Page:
Thursday, April 15, 2010

Bees flying

The second picture shows the empty packages, and the little block of wood in the forground is a queen cage.  The bees freed her last night and I removed the empty cage so that they wouldn't build it into the hive.   I'll police up the packages and so on tommorow.  I leave them near the hives so that straggler bees can fly out. 

The bees were exploring their new home today, huge clouds of them flying in all directions.  The basic housekeeping that bees do is to clean out the hive; you can see bits of old wax and so on that they're extracting, and as the bees work, some of them die, so the bodies of the spent worker bees have to be moved out. 
  Bees usually live about 3 months.  They live longest in winter -- most of the time is spent in the hive, which is safer than foraging.  They'll spend the first few days or weeks of their life caring for the brood, then move to foraging, finally ending their tour as hive guards and mortuary bees, removing other dead bees from the hives.  They've got special hooks on their legs that allow them to grab the dead bee and drag it to the hive entrance, and then fly a short distance, usually a few feet, to dump the body.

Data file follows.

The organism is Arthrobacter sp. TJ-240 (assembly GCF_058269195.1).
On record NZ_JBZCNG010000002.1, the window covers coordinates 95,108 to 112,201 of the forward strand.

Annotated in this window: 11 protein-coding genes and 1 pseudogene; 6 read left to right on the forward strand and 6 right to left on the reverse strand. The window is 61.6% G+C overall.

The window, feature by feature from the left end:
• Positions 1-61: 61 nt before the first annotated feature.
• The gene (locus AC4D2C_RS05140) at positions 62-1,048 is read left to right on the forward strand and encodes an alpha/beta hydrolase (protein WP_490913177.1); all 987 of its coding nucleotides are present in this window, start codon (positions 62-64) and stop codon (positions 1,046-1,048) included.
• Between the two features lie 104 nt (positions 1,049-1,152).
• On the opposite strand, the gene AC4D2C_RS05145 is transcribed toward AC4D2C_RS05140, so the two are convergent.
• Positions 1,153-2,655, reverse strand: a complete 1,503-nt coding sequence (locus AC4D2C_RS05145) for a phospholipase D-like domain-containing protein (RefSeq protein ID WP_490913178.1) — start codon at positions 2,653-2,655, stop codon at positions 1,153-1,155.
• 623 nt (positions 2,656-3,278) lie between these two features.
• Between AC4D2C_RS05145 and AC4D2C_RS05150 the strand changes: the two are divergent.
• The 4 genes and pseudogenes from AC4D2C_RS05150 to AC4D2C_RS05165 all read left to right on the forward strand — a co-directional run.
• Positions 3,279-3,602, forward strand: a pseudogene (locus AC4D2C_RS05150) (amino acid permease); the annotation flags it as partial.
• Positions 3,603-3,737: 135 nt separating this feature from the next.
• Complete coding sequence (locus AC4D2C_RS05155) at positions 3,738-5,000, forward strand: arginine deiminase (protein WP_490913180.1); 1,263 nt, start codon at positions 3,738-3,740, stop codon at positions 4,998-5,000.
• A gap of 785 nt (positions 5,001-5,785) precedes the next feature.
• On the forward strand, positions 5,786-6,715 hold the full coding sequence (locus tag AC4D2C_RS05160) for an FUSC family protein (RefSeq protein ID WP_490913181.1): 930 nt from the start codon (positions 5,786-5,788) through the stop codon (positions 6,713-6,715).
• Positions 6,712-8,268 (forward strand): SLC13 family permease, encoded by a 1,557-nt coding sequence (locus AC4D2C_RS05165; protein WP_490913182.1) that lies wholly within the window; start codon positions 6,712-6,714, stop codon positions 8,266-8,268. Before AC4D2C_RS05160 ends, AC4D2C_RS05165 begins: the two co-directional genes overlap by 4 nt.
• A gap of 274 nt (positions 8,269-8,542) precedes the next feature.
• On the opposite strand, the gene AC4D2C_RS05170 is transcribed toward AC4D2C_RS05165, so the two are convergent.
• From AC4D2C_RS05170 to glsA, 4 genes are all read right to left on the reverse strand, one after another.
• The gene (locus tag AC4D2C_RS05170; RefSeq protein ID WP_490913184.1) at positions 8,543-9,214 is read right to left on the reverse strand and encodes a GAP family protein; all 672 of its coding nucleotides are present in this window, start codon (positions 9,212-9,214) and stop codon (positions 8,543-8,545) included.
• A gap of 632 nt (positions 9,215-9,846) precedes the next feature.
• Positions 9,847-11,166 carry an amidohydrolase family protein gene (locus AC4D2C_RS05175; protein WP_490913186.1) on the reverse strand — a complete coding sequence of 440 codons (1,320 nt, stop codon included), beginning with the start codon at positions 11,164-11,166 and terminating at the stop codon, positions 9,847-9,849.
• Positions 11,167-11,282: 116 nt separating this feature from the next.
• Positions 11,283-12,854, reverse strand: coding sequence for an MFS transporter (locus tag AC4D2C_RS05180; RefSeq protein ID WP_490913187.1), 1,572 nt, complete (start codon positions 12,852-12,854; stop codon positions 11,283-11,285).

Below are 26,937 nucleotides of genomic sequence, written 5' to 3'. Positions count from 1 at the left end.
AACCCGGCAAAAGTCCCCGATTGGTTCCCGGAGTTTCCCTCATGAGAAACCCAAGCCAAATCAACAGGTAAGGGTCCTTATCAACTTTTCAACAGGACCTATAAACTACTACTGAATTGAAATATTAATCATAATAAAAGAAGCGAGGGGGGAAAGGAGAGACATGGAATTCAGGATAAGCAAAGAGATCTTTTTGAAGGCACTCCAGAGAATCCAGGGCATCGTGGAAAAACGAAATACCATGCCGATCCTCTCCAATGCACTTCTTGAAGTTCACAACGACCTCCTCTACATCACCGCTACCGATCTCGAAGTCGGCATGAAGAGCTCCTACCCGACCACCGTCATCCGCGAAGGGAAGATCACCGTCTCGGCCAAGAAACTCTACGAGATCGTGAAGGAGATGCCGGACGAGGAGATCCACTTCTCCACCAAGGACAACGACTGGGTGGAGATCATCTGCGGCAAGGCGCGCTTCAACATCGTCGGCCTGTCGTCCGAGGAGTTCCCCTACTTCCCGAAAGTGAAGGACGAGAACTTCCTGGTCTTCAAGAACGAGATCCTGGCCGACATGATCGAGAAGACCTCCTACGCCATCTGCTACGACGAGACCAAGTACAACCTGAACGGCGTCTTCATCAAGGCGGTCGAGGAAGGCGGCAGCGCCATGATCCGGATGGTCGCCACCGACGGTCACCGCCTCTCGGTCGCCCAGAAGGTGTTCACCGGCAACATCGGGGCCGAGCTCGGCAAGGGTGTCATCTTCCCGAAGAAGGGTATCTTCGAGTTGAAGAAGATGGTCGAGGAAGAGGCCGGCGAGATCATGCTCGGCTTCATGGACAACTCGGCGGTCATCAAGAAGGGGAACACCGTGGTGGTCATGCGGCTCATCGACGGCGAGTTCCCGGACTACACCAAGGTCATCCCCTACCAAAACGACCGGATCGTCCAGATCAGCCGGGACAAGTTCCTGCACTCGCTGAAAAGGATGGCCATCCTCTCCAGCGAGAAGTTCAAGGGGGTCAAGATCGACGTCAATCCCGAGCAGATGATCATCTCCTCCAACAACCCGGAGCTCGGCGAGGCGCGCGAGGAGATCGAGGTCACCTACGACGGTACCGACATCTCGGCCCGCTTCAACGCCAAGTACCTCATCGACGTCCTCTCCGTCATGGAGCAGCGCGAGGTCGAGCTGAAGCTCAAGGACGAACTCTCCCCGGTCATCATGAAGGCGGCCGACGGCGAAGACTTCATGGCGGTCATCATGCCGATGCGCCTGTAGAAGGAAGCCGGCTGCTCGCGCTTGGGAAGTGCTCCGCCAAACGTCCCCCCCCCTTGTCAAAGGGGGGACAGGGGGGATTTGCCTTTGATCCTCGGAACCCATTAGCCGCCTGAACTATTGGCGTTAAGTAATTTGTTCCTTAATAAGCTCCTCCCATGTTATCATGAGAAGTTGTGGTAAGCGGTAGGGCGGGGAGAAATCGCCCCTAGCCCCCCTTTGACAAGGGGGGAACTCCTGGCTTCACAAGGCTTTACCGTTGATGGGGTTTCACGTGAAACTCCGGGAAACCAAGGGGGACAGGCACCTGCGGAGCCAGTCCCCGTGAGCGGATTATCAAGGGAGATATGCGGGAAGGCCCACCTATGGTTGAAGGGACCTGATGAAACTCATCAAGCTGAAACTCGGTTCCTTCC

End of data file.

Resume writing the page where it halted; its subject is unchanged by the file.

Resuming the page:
A scientist found the compound that signals "dead bee" to the hive, and tested it by dabbing it on live, healthy bees, who were immediately hustled outside and dumped, only to return to the hive as the bee version of a zombie.  This went on until the smell wore off, and left a very puzzled bee. 

The majority of what the bees are collecting right now is pollen, a very high protein food that they feed to their young, in preparation for the population boom that is about to happen in each hive.  They'll go from 10,000 bees to around 50,000 bees each over the next 2 months.  That's a busy queen bee.

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